Sudan’s poor families set to benefit from World Bank’s ‘Marshal Plan’

Sudan’s poor families are set to benefit from $390 million in World Bank funding for a program that will include cash transfers that are critical for many people’s survival during the Covid-19 crisis. 

The international lender signed an agreement with Khartoum this week to provide support for the second phase of the Thamarat emergency poverty alleviation program. According to the agreement announced on Tuesday, the World Bank would finance the program for both phases for a total of $820 million

The International Development Association, a World Bank affiliate, is funding the initiative, which targets the vulnerable in the villages, as a pre-settlement grant for Sudan’s debt arrears, in addition to help from the Sudan Transition and Recovery Trust Fund, which includes 13 other donors. 

The initiative, which was first introduced in February as Phase 1, obtained a $400 million first disbursement and targeted 11 million poor people in Khartoum, the Red Sea, Kassala, and South Darfur, accounting for 33 percent of the total number of projected beneficiaries.

Around 80,000 Sudanese families (nearly 400,000 beneficiaries) had received first-month payments via cash cards as of March 3. According to officials, the total payments to these beneficiaries totaled $ 1.9 million. The majority of these people live in Khartoum State, but assistance will be extended to other states soon. 

According to TheEastAfrica, Blue Nile, White Nile, Sennar, Central Darfur, East Darfur, North Kordofan, Southern Kordofan, and West Kordofan will all benefit from the second process.

Prime Minister Abdullah Hamdok previously claimed that the government’s largest initiative to date is the response plan designed to cushion the poor from shocks and keep them going.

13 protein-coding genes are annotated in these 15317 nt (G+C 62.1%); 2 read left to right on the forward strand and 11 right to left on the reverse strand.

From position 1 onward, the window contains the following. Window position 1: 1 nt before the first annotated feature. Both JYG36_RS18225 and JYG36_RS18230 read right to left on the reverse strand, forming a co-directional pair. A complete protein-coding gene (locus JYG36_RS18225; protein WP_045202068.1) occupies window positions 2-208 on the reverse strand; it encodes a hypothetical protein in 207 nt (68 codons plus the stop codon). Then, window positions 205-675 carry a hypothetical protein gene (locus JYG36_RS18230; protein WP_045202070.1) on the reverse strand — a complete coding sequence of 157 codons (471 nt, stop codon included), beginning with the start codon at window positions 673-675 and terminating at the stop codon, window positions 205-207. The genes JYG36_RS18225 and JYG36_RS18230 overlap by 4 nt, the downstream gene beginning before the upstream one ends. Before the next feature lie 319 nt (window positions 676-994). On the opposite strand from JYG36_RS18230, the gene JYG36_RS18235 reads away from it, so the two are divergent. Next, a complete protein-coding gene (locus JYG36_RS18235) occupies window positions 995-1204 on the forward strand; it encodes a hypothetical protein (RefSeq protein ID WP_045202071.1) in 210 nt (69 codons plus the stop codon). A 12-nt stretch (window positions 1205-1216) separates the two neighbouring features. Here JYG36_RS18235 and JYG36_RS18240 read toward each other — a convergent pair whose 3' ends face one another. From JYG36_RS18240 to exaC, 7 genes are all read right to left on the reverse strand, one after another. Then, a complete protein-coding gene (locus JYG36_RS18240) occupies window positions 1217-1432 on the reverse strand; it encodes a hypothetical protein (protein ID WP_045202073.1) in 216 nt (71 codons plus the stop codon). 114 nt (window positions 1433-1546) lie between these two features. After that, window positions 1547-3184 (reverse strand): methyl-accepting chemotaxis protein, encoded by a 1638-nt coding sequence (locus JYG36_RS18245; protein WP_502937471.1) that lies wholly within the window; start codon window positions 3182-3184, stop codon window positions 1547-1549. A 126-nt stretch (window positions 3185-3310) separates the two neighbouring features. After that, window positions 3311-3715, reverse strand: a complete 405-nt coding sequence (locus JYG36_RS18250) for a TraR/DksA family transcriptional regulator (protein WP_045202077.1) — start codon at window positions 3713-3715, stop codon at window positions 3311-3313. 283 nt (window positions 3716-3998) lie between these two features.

“The launch of this programme will restore confidence between the state and the citizens by developing effective policies and institutions for social protection that meet the demands and aspirations of the Sudanese people for a decent life,” Hamdok said last month.

Families will obtain cash transfers which will assist authorities in developing social facilities in their communities. This will allow for careful monitoring and assessment of its importance, as well as the expansion of long-term initiatives. 

For the first six months, the program would provide each family member with the equivalent of five dollars in Sudanese currency. The assistance will be extended for another twelve months, depending on funding availability, with the intention of ultimately reaching 80 percent of the population, or nearly 32 million Sudanese people

“We are very pleased to continue our partnership with the Sudanese government in its efforts to increase support for Sudanese families,” said Othman Dion, World Bank Country Director for Sudan.

“We will continue our partnership with Sudan for the success of this programme by providing the government with all possible resources and resources for its citizens.”

The Sudanese government is in charge of implementing the initiative. 

The World Bank will provide technical assistance to the government in order to improve financial structures and social security, as well as track program activities to ensure that programs are carried out effectively.

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